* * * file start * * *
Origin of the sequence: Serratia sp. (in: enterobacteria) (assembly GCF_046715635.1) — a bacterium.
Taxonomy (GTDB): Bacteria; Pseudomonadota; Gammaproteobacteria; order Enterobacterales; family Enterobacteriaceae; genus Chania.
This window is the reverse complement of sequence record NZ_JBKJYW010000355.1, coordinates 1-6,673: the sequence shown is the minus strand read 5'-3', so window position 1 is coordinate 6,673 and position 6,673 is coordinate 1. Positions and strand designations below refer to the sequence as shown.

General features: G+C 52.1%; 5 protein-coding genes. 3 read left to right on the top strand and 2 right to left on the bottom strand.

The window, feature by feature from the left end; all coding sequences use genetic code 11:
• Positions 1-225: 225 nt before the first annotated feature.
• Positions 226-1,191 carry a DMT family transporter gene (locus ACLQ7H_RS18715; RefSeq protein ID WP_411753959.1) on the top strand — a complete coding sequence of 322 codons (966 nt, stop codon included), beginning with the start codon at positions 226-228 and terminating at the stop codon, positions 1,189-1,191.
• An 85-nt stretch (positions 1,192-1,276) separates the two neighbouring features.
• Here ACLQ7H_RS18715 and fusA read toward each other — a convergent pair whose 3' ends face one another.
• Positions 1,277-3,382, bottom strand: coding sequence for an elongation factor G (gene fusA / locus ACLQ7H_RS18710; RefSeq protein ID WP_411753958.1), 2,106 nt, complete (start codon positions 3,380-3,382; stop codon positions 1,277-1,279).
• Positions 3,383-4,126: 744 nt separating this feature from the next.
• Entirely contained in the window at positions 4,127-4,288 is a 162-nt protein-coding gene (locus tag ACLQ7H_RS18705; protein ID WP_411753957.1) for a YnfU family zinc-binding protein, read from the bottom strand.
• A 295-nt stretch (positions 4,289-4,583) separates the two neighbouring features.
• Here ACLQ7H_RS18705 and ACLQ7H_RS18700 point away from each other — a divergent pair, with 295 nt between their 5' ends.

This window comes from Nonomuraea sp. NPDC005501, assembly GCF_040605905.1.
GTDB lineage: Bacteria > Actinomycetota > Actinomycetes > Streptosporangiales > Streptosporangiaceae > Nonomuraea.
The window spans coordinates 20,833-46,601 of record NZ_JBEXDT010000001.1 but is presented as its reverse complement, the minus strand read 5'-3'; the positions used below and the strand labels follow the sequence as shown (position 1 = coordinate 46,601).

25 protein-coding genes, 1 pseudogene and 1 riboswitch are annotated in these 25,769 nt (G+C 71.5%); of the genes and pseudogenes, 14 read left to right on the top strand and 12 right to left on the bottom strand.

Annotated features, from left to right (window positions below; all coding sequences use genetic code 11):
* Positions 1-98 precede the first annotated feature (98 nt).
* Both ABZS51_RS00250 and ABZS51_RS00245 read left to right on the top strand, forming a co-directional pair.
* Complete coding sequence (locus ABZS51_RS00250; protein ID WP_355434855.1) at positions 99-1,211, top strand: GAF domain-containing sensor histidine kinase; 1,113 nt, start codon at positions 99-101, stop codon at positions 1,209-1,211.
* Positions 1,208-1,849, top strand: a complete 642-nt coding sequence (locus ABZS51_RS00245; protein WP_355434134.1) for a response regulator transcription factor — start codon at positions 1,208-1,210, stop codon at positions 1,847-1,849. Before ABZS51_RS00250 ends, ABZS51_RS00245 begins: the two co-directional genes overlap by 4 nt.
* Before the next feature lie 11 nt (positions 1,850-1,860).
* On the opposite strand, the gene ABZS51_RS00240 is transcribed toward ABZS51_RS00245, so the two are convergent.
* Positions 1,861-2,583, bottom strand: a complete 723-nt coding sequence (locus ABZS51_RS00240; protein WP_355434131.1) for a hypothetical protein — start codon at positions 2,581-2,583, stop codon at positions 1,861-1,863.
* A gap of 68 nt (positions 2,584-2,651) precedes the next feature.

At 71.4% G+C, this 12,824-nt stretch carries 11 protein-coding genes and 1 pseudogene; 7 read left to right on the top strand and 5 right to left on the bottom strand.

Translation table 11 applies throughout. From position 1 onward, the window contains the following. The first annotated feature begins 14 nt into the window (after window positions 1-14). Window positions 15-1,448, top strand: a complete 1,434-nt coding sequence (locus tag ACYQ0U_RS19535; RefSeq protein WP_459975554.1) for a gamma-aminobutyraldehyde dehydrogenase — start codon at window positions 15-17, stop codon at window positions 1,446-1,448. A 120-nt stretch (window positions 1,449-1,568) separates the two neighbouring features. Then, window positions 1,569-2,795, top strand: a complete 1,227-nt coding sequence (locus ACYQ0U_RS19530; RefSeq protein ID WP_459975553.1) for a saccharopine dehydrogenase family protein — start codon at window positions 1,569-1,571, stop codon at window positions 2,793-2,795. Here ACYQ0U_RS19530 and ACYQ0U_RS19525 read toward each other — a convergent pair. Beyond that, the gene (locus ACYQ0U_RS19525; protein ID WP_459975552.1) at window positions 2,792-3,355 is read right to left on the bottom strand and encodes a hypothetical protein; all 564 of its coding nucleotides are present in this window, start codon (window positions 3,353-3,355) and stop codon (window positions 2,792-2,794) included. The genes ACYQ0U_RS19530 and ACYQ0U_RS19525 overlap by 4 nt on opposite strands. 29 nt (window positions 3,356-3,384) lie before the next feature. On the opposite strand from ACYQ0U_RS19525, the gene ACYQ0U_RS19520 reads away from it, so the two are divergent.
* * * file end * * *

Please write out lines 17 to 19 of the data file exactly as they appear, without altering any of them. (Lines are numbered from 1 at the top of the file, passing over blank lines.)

The window spans coordinates 20,833-46,601 of record NZ_JBEXDT010000001.1 but is presented as its reverse complement, the minus strand read 5'-3'; the positions used below and the strand labels follow the sequence as shown (position 1 = coordinate 46,601).

25 protein-coding genes, 1 pseudogene and 1 riboswitch are annotated in these 25,769 nt (G+C 71.5%); of the genes and pseudogenes, 14 read left to right on the top strand and 12 right to left on the bottom strand.

Annotated features, from left to right (window positions below; all coding sequences use genetic code 11):